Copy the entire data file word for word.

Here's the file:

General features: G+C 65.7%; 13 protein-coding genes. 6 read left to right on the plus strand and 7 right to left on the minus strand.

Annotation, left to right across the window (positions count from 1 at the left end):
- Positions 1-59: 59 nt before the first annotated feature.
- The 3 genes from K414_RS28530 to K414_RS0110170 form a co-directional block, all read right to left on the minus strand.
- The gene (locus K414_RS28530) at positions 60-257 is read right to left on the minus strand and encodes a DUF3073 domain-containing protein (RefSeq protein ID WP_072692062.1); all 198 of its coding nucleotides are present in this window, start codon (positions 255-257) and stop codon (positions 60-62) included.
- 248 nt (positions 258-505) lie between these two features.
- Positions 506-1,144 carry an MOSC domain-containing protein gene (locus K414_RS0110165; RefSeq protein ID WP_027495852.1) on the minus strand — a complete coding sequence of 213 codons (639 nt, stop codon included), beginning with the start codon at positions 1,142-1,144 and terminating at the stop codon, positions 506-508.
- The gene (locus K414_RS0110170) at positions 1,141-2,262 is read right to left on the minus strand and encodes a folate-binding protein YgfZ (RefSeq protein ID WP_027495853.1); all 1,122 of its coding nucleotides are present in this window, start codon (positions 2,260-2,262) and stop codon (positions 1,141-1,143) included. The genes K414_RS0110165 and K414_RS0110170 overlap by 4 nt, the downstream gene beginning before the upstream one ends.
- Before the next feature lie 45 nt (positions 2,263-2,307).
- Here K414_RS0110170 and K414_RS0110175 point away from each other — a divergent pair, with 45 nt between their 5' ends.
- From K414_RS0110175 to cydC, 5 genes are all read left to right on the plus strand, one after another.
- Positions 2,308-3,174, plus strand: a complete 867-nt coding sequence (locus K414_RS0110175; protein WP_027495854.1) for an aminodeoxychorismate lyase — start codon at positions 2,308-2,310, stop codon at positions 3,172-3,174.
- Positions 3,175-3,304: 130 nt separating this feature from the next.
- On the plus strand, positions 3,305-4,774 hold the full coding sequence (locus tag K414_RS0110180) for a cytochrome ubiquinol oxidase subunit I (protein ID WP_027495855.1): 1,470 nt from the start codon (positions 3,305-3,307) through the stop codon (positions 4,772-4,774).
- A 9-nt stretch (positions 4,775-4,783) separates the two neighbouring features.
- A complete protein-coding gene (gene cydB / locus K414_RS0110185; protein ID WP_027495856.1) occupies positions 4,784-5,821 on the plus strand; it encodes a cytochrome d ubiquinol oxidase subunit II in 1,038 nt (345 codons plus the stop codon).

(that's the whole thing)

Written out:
General features: G+C 65.7%; 13 protein-coding genes. 6 read left to right on the plus strand and 7 right to left on the minus strand.

Annotation, left to right across the window (positions count from 1 at the left end):
- Positions 1-59: 59 nt before the first annotated feature.
- The 3 genes from K414_RS28530 to K414_RS0110170 form a co-directional block, all read right to left on the minus strand.
- The gene (locus K414_RS28530) at positions 60-257 is read right to left on the minus strand and encodes a DUF3073 domain-containing protein (RefSeq protein ID WP_072692062.1); all 198 of its coding nucleotides are present in this window, start codon (positions 255-257) and stop codon (positions 60-62) included.
- 248 nt (positions 258-505) lie between these two features.
- Positions 506-1,144 carry an MOSC domain-containing protein gene (locus K414_RS0110165; RefSeq protein ID WP_027495852.1) on the minus strand — a complete coding sequence of 213 codons (639 nt, stop codon included), beginning with the start codon at positions 1,142-1,144 and terminating at the stop codon, positions 506-508.
- The gene (locus K414_RS0110170) at positions 1,141-2,262 is read right to left on the minus strand and encodes a folate-binding protein YgfZ (RefSeq protein ID WP_027495853.1); all 1,122 of its coding nucleotides are present in this window, start codon (positions 2,260-2,262) and stop codon (positions 1,141-1,143) included. The genes K414_RS0110165 and K414_RS0110170 overlap by 4 nt, the downstream gene beginning before the upstream one ends.
- Before the next feature lie 45 nt (positions 2,263-2,307).
- Here K414_RS0110170 and K414_RS0110175 point away from each other — a divergent pair, with 45 nt between their 5' ends.
- From K414_RS0110175 to cydC, 5 genes are all read left to right on the plus strand, one after another.
- Positions 2,308-3,174, plus strand: a complete 867-nt coding sequence (locus K414_RS0110175; protein WP_027495854.1) for an aminodeoxychorismate lyase — start codon at positions 2,308-2,310, stop codon at positions 3,172-3,174.
- Positions 3,175-3,304: 130 nt separating this feature from the next.
- On the plus strand, positions 3,305-4,774 hold the full coding sequence (locus tag K414_RS0110180) for a cytochrome ubiquinol oxidase subunit I (protein ID WP_027495855.1): 1,470 nt from the start codon (positions 3,305-3,307) through the stop codon (positions 4,772-4,774).
- A 9-nt stretch (positions 4,775-4,783) separates the two neighbouring features.
- A complete protein-coding gene (gene cydB / locus K414_RS0110185; protein ID WP_027495856.1) occupies positions 4,784-5,821 on the plus strand; it encodes a cytochrome d ubiquinol oxidase subunit II in 1,038 nt (345 codons plus the stop codon).